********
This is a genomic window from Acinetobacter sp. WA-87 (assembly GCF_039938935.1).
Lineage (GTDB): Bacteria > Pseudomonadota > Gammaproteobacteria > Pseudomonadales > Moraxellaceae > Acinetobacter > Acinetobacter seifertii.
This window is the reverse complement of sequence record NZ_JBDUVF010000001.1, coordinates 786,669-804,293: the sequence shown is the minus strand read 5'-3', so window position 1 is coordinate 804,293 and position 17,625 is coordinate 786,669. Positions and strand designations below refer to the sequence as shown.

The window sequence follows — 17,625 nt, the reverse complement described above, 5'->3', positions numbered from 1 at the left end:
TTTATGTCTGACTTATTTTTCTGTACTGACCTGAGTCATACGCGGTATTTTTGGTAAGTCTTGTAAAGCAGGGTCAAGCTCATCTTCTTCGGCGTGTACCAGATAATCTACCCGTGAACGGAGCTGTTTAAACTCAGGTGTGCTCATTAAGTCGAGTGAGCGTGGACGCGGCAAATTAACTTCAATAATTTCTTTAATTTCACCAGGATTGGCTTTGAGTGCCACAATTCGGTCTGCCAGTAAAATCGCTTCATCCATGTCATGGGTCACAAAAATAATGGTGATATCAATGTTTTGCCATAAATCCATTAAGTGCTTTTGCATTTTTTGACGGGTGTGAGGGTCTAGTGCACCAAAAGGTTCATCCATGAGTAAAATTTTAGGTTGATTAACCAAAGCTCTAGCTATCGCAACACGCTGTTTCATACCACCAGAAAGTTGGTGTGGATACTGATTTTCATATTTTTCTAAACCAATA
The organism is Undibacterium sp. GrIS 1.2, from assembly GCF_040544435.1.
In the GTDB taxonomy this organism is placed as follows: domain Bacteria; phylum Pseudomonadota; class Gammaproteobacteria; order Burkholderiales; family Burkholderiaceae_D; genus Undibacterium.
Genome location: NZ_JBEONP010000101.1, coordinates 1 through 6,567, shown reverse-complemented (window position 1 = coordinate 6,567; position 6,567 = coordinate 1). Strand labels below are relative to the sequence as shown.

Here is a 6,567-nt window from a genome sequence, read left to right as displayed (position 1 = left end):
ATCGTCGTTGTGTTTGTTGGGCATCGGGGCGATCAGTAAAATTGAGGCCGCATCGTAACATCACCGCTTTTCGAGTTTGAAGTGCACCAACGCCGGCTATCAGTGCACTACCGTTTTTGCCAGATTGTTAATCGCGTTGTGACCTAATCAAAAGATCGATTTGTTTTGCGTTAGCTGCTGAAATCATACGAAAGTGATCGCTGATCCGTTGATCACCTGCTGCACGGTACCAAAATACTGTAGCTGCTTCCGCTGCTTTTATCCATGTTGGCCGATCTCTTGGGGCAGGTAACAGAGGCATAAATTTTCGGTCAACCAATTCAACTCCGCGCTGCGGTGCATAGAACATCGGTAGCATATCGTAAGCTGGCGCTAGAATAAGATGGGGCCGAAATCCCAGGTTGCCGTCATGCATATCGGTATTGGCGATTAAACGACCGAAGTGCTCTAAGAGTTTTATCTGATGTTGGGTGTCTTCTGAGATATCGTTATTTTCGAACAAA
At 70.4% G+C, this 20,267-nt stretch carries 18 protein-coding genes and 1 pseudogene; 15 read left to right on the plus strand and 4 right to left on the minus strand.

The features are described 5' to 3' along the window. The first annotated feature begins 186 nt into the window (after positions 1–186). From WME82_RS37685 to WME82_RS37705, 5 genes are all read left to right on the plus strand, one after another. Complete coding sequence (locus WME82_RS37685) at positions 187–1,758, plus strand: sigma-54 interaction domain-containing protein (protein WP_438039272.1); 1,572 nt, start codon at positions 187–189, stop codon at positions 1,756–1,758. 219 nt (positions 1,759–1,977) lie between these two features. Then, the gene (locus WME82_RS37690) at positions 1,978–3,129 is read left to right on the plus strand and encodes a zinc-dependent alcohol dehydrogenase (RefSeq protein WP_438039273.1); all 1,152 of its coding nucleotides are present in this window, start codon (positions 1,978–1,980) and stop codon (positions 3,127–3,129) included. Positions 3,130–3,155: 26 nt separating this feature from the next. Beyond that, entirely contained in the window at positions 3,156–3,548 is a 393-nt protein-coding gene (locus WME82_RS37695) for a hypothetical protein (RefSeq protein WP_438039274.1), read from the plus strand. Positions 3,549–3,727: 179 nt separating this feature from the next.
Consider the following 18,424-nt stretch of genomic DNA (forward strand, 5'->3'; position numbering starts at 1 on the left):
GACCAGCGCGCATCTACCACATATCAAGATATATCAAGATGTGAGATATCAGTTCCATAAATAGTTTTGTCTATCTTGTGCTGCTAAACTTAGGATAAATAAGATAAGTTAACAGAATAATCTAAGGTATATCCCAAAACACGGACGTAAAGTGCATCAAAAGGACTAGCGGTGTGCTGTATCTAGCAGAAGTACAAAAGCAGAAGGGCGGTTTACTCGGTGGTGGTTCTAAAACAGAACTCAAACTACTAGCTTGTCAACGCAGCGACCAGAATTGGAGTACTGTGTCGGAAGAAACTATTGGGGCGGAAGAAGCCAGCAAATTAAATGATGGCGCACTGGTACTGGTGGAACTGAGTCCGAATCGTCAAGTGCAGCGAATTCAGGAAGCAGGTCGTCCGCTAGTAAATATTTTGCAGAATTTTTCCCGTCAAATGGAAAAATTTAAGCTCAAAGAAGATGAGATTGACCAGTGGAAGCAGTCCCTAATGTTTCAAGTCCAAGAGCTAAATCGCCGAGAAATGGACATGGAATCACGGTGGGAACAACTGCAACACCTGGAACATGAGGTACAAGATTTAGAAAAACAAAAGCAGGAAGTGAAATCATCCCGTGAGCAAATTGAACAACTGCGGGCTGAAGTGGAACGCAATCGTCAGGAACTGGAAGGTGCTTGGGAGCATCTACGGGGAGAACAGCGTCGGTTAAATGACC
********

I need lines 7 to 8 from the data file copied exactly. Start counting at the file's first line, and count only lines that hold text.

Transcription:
In the GTDB taxonomy this organism is placed as follows: domain Bacteria; phylum Pseudomonadota; class Gammaproteobacteria; order Burkholderiales; family Burkholderiaceae_D; genus Undibacterium.
Genome location: NZ_JBEONP010000101.1, coordinates 1 through 6,567, shown reverse-complemented (window position 1 = coordinate 6,567; position 6,567 = coordinate 1). Strand labels below are relative to the sequence as shown.